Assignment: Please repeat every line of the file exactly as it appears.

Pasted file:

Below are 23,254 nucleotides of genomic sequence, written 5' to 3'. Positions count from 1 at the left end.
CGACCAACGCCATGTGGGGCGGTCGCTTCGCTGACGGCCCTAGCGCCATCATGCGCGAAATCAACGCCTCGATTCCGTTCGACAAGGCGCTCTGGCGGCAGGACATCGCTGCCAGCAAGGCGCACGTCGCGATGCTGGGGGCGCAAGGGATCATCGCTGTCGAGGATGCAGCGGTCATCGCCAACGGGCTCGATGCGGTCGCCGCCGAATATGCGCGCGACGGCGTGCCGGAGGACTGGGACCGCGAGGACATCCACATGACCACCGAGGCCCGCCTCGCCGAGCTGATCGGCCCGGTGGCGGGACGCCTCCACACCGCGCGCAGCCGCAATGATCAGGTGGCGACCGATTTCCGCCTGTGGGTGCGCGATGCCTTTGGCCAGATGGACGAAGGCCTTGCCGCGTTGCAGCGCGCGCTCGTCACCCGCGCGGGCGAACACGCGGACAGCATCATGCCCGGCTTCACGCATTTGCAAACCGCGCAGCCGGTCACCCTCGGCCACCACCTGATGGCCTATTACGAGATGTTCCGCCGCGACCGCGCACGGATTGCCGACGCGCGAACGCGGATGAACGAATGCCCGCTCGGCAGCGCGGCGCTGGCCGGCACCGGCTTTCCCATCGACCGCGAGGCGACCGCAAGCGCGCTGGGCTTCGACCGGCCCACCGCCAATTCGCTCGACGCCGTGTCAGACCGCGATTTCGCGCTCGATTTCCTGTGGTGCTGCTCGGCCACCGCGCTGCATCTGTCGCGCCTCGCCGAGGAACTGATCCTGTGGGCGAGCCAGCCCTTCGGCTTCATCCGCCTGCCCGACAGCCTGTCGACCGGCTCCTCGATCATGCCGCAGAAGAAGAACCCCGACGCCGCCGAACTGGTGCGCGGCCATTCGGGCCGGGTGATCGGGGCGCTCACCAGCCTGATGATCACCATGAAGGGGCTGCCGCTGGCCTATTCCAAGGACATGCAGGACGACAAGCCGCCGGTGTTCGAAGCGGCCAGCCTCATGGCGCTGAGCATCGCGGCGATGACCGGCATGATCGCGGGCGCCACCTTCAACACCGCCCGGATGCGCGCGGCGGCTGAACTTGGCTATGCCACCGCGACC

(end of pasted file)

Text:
Below are 23,254 nucleotides of genomic sequence, written 5' to 3'. Positions count from 1 at the left end.
CGACCAACGCCATGTGGGGCGGTCGCTTCGCTGACGGCCCTAGCGCCATCATGCGCGAAATCAACGCCTCGATTCCGTTCGACAAGGCGCTCTGGCGGCAGGACATCGCTGCCAGCAAGGCGCACGTCGCGATGCTGGGGGCGCAAGGGATCATCGCTGTCGAGGATGCAGCGGTCATCGCCAACGGGCTCGATGCGGTCGCCGCCGAATATGCGCGCGACGGCGTGCCGGAGGACTGGGACCGCGAGGACATCCACATGACCACCGAGGCCCGCCTCGCCGAGCTGATCGGCCCGGTGGCGGGACGCCTCCACACCGCGCGCAGCCGCAATGATCAGGTGGCGACCGATTTCCGCCTGTGGGTGCGCGATGCCTTTGGCCAGATGGACGAAGGCCTTGCCGCGTTGCAGCGCGCGCTCGTCACCCGCGCGGGCGAACACGCGGACAGCATCATGCCCGGCTTCACGCATTTGCAAACCGCGCAGCCGGTCACCCTCGGCCACCACCTGATGGCCTATTACGAGATGTTCCGCCGCGACCGCGCACGGATTGCCGACGCGCGAACGCGGATGAACGAATGCCCGCTCGGCAGCGCGGCGCTGGCCGGCACCGGCTTTCCCATCGACCGCGAGGCGACCGCAAGCGCGCTGGGCTTCGACCGGCCCACCGCCAATTCGCTCGACGCCGTGTCAGACCGCGATTTCGCGCTCGATTTCCTGTGGTGCTGCTCGGCCACCGCGCTGCATCTGTCGCGCCTCGCCGAGGAACTGATCCTGTGGGCGAGCCAGCCCTTCGGCTTCATCCGCCTGCCCGACAGCCTGTCGACCGGCTCCTCGATCATGCCGCAGAAGAAGAACCCCGACGCCGCCGAACTGGTGCGCGGCCATTCGGGCCGGGTGATCGGGGCGCTCACCAGCCTGATGATCACCATGAAGGGGCTGCCGCTGGCCTATTCCAAGGACATGCAGGACGACAAGCCGCCGGTGTTCGAAGCGGCCAGCCTCATGGCGCTGAGCATCGCGGCGATGACCGGCATGATCGCGGGCGCCACCTTCAACACCGCCCGGATGCGCGCGGCGGCTGAACTTGGCTATGCCACCGCGACC